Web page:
Upper West Side Joins Boca in Most Credit-Card ComplaintsCarter Dougherty and Frank Bass
When U.S. officials began collecting consumer complaints about credit cards, one goal was to identify patterns that could help them write rules protecting families with low and moderate incomes.
Nearly two years later, it’s the well-to-do neighborhoods of Florida and New York that are supplying the most grievances to the Consumer Financial Protection Bureau, an analysis of agency data shows.
Of the top four zip codes contributing to the 18,539 complaints published as of March 18, two are on Manhattan’s Upper West Side and two in south Florida -- Boca Raton and Palm Beach Gardens. Almost 60 percent of complaints originated in zip codes where the median household income is higher than the national median of $52,762, according to the analysis.
The firms cited most often in the disputes are some of the biggest card issuers: Capital One Financial Corp., Citigroup Inc., Bank of America Corp., JPMorgan Chase & Co. and GE Capital Retail Bank, a unit of General Electric Co.
The consumer bureau, established by the 2010 Dodd-Frank Act, started collecting complaints about credit cards in July 2011 and works with financial companies to resolve them. The agency has since opened the system to other products including mortgages, bank accounts, student loans and vehicle loans.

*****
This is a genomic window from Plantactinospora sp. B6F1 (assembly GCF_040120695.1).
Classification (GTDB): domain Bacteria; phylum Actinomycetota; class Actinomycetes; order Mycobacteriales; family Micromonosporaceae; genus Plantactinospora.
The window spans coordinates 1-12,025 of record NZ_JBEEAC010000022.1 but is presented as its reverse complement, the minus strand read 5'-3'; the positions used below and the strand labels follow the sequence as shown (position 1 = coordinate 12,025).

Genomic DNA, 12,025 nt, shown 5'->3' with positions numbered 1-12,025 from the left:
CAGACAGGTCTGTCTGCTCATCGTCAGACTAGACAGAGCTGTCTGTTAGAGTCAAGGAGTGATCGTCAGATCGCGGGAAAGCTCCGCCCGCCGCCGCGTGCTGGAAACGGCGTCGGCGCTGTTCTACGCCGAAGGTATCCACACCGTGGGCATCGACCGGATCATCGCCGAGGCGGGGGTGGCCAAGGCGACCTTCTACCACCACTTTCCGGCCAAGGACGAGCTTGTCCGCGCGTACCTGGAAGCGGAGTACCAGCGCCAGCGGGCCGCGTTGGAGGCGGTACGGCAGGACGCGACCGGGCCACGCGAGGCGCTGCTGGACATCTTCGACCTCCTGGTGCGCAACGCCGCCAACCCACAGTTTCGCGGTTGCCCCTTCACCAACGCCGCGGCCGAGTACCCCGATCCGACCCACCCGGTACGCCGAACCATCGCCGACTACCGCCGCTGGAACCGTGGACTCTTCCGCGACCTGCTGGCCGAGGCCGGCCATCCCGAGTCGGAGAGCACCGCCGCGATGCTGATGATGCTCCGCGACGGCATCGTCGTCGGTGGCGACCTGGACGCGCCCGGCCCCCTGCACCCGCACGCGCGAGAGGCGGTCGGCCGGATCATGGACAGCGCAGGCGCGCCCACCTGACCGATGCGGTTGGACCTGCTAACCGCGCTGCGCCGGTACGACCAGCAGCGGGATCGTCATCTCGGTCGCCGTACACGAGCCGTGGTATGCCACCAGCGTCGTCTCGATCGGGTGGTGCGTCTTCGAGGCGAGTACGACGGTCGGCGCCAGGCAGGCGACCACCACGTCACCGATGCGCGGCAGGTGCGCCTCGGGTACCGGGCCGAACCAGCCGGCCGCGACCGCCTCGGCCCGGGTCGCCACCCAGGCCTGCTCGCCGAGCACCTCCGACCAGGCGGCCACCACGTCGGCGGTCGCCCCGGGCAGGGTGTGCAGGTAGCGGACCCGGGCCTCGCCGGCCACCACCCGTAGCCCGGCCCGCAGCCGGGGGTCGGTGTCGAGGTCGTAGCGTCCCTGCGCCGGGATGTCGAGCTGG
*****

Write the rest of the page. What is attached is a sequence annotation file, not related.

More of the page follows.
Richard Cordray, the agency’s director, will hold a hearing on the complaint system tomorrow in Des Moines, Iowa. He said on March 12 that the bureau has received more than 130,000 complaints of all types.
“Through our consumer response operation, we have helped return millions of dollars to consumers and have addressed many problems that had been frustrating your constituents for months or even years,” Cordray told lawmakers.
The bureau will expand the system this year to collect complaints about other financial services, such as short-term loans and debt collection, and will publish more of the data, according to two people briefed on the issue who spoke on condition of anonymity because the plans aren’t public.
Only the lists of credit-card complaints have been posted on the bureau’s website. The records don’t give the names of those filing complaints or reproduce their comments. The bureau data includes the customer’s zip code, the bank issuing the card, the nature of the dispute and how it was resolved. Bloomberg News compared the data with information from the U.S. Census Bureau, which tracks income by zip code.